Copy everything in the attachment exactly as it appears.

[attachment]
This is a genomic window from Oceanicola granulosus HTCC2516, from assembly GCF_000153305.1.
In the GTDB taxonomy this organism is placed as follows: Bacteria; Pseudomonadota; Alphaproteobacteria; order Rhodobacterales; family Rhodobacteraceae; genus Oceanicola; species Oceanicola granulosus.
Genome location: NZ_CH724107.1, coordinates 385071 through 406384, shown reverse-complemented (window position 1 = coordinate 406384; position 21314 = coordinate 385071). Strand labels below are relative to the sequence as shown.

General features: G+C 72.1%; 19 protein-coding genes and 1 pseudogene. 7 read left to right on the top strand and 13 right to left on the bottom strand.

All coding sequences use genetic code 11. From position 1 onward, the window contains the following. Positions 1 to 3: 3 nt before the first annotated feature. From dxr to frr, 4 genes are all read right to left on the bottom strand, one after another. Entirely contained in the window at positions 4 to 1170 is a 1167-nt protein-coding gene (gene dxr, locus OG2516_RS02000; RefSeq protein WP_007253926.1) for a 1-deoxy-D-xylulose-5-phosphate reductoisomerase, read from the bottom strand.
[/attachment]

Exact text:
This is a genomic window from Oceanicola granulosus HTCC2516, from assembly GCF_000153305.1.
In the GTDB taxonomy this organism is placed as follows: Bacteria; Pseudomonadota; Alphaproteobacteria; order Rhodobacterales; family Rhodobacteraceae; genus Oceanicola; species Oceanicola granulosus.
Genome location: NZ_CH724107.1, coordinates 385071 through 406384, shown reverse-complemented (window position 1 = coordinate 406384; position 21314 = coordinate 385071). Strand labels below are relative to the sequence as shown.

General features: G+C 72.1%; 19 protein-coding genes and 1 pseudogene. 7 read left to right on the top strand and 13 right to left on the bottom strand.

All coding sequences use genetic code 11. From position 1 onward, the window contains the following. Positions 1 to 3: 3 nt before the first annotated feature. From dxr to frr, 4 genes are all read right to left on the bottom strand, one after another. Entirely contained in the window at positions 4 to 1170 is a 1167-nt protein-coding gene (gene dxr, locus OG2516_RS02000; RefSeq protein WP_007253926.1) for a 1-deoxy-D-xylulose-5-phosphate reductoisomerase, read from the bottom strand.